RBS101 (2)

As we were saying in RBS101 (1), Passenger/Cruise ships are even more complicated when it comes to size. There are many possible options that could make one ship bigger than another in one aspect, but smaller than that same ship in another aspect. 
This page is really only true for the day it was created. I relooked RBS 101 (2) in 2014 because of the new ships that had entered service. And, if I had to relook it in 2016 it too would have bene out of date. 
The important criteria in my opinion are as follows:  Length overall (LOA), GRT, and capacity. That makes things a little bit easier. Of course capacity can be measured by “double occupancy”, or “full board”, but generally double occupancy should suffice. 


My reference for this information is the a list of the worlds largest cruise ships, as well as the company websites. Bear in mind that I am only dealing with ships that I have physically seen and I have also deliberately stayed with ships over 1000 ft long.

The contenders are:

Queen Mary 2
Carnival Corp. GRT  148528   LOA:  1132ft (345m)   Passenger capacity:  2592  double occupancy.

Royal Caribbean Lines.  GRT: 154407, LOA: 1112 ft (339m) Passenger capacity  3634 double occupancy

Adventure of the Seas

Royal Caribbean Lines. GRT: 137276  LOA: 1020 ft, (310m)  Passenger capacity: 3114 double occupancy 3807

Norwegian Breakaway

Norwegian Cruise Lines. GRT 144017    LOA:  1062 ft (324m)  Passenger capacity: 4000  double occupancy

Royal Princess

Princess Cruises. GRT  142714   LOA:  1083 ft  (330m) Passenger capacity:  3600  double occupancy  

Celebrity Eclipse

Celebrity Cruises. GRT 122000  LOA:  1041 ft (315m) Passenger Capacity 2850 Double Occupancy 
In terms of LOA Queen Mary 2 is right in front, although capacitywise Norwegian Breakaway wins. Independence of the Seas is the winner in the GRT stakes.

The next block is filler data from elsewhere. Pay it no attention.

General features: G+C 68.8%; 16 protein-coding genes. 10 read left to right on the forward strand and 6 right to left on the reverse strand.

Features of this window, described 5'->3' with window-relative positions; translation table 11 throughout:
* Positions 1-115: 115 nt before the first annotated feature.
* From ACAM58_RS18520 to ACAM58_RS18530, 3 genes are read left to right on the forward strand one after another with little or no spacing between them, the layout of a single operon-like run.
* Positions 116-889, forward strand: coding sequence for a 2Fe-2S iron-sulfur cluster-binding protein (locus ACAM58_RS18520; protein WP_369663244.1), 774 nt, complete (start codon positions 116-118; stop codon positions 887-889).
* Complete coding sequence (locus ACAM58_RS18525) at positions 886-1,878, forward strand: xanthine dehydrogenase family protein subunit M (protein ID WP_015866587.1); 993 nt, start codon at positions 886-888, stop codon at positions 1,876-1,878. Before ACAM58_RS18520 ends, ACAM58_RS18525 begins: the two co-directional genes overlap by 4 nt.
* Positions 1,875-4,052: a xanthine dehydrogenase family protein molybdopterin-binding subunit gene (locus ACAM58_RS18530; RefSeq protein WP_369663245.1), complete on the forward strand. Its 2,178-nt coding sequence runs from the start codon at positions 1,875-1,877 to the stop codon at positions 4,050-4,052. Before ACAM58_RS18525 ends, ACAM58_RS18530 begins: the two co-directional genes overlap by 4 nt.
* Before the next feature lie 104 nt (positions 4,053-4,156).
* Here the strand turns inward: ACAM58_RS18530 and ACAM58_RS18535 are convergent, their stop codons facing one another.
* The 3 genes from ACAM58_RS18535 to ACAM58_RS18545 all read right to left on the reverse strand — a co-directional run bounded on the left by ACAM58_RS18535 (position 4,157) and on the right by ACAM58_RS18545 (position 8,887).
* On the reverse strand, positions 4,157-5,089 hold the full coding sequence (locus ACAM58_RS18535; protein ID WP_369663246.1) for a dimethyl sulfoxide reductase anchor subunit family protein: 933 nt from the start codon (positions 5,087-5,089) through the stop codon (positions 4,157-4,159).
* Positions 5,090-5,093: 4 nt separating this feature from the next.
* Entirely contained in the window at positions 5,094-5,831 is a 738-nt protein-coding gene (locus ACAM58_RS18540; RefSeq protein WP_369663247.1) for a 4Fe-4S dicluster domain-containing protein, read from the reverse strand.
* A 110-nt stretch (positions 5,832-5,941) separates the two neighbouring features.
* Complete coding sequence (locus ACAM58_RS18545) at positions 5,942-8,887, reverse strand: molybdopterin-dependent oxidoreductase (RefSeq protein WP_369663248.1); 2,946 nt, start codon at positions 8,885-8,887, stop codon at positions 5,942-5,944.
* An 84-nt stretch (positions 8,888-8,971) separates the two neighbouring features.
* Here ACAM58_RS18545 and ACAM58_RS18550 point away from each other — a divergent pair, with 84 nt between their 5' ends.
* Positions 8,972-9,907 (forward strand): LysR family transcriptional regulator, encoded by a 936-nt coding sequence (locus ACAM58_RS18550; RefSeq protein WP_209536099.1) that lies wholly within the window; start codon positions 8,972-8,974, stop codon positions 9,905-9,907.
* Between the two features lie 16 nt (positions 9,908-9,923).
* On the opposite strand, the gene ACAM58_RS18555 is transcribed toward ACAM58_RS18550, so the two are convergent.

At the time of writing, the largest cruise ship afloat belongs to Royal Caribbean Lines, and is called “Allure of the Seas”. Everything about her is big, with a GRT of 225282, a capacity of 5412 passengers, and a length of 1187 ft (362m).
Oasis of the Seas. Oct 2014

Oasis of the Seas. Oct 2014

Interestingly enough our biggest box boat in service is 1305 ft (398m) long. Allure is probably one of the biggest ships out there, although she is to be outstaged by an even bigger ship one of these days. 
The most important thing about big ships is that while they may be huge, it does not mean that they are good looking. Size and bulk can ruin the ships lines, and given the propensity for strange sterns and a lack of sheer many modern cruise ships are not good lookers. 
So, there you have it in a nutshell, however, you can only really appreciate the size of some of these vessels when seen against something else, or when they come past you. Personally I prefer small ships, there is something about being on a ship with 3999 other people that puts me right off. 
© DRW 2013-2018 Images recreated 10/04/2016. 
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